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The life and faith of Fanny Crosby

Fanny Crosby was a prolific hymn writer who wrote more than 9000 hymns. Remarkably, she did this despite being blind from a very early age. When she was 6 weeks old, Fanny caught a cold and a quack doctor prescribed hot mustard poultices for her inflamed eyes which resulted in her becoming totally blind. Her father died when she was 10 months old and her mother, Mercy, was forced to work as a maid to support the family. Fanny was mostly raised by Eunice, her Christian grandmother.

When Eunice heard that nothing could be done about Fanny’s blindness she said, “Then I will be her eyes.” She taught Fanny about the wonderful colours in nature and all the things she could not see. She also encouraged her to memorise Bible passages. Fanny memorised 5 chapters a week and, when still a child, had memorised whole books from the Bible. In 1835, when she was 15 years old, Fanny was sent to the recently founded New York Institute for the Blind. She lived there for 23 years: 12 as a student and 11 as a teacher.

Fanny accepted her blindness without bitterness against the doctor or against God. When she was 8 years old, she wrote a poem: “Oh, what a happy soul am I! Although I cannot see, I am resolved that in this world contented I will be. How many blessings I enjoy, that other people don’t; to weep and sigh because I’m blind, I cannot, and I won’t!” Her love for Jesus gave her great inner strength. She said, “Do you know that if at birth I had been able to make one petition, it would have been that I was born blind? Because when I get to heaven, the first face that shall ever gladden my sight will be that of my Saviour.”

Fanny expressed her faith in Jesus in her hymns so that others, too, might know her Saviour. Here are some memorable lines from her hymns. “O perfect redemption, the purchase of blood, to every believer the promise of God; the vilest offender who truly believes, that moment from Jesus a pardon receives.” “Blessed assurance, Jesus is mine: O what a foretaste of glory divine! Heir of salvation, purchase of God, born of his Spirit, washed in his blood.” “All the way my Saviour leads me: what have I to ask beside? Can I doubt his tender mercy, who through life has been my guide? Heavenly peace, divinest comfort, here by faith in him to dwell! For I know whate’er befall me, Jesus doeth all things well.”

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Holidays are important

The summer holiday season is in full swing. The number of people in Britain taking holidays is increasing. In 2017 87% of British people took a holiday at home or abroad. On average British people take 3.8 holidays each year of which nearly 50% are overseas holidays. People living in London and Northern Ireland take least holidays; less than 2 per year. 18% of people don’t take a holiday. In 2017 the average British family spent £1284 per person on their summer holiday.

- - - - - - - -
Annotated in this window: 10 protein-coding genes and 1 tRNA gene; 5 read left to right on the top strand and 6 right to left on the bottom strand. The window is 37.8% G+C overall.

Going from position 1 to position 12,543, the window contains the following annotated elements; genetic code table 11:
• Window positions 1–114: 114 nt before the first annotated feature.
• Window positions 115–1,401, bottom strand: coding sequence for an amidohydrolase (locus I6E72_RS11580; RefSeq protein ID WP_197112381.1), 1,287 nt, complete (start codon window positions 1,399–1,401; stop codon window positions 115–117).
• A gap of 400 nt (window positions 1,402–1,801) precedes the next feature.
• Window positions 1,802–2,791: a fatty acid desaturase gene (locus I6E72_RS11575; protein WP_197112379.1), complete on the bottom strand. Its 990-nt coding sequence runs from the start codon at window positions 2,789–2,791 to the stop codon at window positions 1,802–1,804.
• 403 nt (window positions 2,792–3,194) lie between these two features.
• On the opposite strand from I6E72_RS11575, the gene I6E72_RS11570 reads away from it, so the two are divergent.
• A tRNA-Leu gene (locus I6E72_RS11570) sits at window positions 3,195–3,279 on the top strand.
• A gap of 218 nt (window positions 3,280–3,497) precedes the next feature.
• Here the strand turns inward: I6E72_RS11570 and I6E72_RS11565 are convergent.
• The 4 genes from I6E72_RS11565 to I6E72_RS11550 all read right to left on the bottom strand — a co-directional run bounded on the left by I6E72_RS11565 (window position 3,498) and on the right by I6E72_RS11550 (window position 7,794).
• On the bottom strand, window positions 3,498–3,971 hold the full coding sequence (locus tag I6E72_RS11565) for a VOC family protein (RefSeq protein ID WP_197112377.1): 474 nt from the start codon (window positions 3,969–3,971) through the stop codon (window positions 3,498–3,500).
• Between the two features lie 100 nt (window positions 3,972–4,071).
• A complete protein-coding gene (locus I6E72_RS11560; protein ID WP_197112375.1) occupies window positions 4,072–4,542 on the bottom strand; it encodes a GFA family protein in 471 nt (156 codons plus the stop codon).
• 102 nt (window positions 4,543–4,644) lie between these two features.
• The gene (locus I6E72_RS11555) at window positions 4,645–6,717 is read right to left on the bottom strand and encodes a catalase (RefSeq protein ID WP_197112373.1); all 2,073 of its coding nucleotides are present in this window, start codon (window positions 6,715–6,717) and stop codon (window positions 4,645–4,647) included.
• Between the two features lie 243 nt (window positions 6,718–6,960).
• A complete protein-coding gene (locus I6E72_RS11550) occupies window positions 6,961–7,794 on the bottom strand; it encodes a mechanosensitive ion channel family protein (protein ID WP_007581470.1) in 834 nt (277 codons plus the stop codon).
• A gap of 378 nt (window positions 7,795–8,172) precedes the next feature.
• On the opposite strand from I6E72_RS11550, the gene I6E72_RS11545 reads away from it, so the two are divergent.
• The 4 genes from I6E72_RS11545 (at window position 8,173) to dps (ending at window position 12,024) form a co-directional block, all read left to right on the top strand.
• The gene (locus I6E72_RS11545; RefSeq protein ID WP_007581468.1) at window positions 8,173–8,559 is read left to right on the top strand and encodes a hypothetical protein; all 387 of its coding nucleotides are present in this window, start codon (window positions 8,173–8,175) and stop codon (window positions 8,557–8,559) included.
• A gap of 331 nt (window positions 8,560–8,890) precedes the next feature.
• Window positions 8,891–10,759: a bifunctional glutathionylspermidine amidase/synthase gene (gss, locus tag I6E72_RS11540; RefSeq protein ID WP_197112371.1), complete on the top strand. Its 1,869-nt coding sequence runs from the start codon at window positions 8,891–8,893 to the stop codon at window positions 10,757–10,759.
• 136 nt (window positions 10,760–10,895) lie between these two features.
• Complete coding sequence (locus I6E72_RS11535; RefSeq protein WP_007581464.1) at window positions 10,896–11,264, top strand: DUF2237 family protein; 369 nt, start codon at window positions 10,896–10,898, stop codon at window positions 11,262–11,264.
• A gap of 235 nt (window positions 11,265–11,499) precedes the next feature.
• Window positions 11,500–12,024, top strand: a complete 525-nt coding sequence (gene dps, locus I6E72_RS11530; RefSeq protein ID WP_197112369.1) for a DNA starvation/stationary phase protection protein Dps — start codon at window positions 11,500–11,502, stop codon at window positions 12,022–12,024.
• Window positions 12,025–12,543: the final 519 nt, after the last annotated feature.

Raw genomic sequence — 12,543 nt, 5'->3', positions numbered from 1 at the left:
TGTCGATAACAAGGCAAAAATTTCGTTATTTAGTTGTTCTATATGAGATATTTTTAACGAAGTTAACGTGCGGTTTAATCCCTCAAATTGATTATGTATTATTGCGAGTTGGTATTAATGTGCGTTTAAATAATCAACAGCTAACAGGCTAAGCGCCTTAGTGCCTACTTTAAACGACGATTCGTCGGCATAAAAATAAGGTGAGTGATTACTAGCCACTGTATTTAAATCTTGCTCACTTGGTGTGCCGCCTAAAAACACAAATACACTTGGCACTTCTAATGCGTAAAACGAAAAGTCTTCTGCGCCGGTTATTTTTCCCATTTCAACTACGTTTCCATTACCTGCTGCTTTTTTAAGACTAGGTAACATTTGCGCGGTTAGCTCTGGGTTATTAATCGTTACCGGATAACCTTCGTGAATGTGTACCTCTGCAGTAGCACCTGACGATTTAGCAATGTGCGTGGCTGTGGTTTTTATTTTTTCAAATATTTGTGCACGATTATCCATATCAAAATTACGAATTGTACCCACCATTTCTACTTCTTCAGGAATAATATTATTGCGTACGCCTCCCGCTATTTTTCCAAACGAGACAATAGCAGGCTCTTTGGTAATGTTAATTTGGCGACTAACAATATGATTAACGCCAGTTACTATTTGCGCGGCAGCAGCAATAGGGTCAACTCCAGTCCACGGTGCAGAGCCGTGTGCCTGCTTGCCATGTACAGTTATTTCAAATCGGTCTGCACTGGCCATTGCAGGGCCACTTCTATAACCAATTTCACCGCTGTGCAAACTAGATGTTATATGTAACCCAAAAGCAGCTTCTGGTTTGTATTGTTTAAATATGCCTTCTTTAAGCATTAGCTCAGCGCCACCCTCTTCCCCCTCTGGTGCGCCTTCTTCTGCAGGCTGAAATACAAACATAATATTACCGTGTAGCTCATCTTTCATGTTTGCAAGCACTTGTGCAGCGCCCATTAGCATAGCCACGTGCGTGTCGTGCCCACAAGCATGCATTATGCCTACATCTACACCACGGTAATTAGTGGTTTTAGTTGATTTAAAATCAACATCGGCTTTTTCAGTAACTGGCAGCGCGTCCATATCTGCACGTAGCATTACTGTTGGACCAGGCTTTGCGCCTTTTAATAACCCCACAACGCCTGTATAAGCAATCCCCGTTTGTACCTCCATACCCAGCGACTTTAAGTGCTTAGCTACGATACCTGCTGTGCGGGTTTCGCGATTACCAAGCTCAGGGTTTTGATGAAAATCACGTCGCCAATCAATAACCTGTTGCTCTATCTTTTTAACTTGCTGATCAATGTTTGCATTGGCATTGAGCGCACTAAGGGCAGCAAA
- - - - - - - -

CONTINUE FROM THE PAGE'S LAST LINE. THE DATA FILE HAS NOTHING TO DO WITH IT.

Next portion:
In the Old Testament God commanded the people of Israel to celebrate annual feasts and festivals. They were communal holy days which focussed on remembrance, thanksgiving, joy and celebration. The people remembered the great things God had done for them in delivering them from slavery in Egypt and in providing food and water for them through their 40 years in the wilderness. Other festivals were related to the annual harvest when the people thanked God for his faithful provision for their needs and offered their gifts to him. Each year the people also remembered their need for God’s forgiveness and offered sacrifices to him.

The weekly Sabbath day was God’s gracious provision for his people to rest from their daily work. “Remember to observe the Sabbath day by keeping it holy. You have six days each week for your ordinary work, but the seventh day is a Sabbath day of rest dedicated to the Lord your God. On that day no one in your household may do any work.” In our secular society we have lost sight of the importance of a weekly day of rest. All of us need to rest. A weekly day of rest enables us to do our work more efficiently, to spend time with our families and those in need and to thank God for his love and faithfulness.

Holy days are also an opportunity to think about eternity. In the midst of our busy lives it is good to reflect on the fact that we are mortal. When someone we love dies we may put on their gravestone the words “Rest in peace” because we want them to find eternal rest and peace. Christians in the first century patiently endured persecution as they lived in obedience to God’s commands and maintained their faith in Jesus. In the book of Revelation John hears a voice from heaven saying, “Blessed are those who die in the Lord from now on. Yes, says the Spirit, they are blessed indeed, for they will rest from their hard work; for their good deeds follow them!”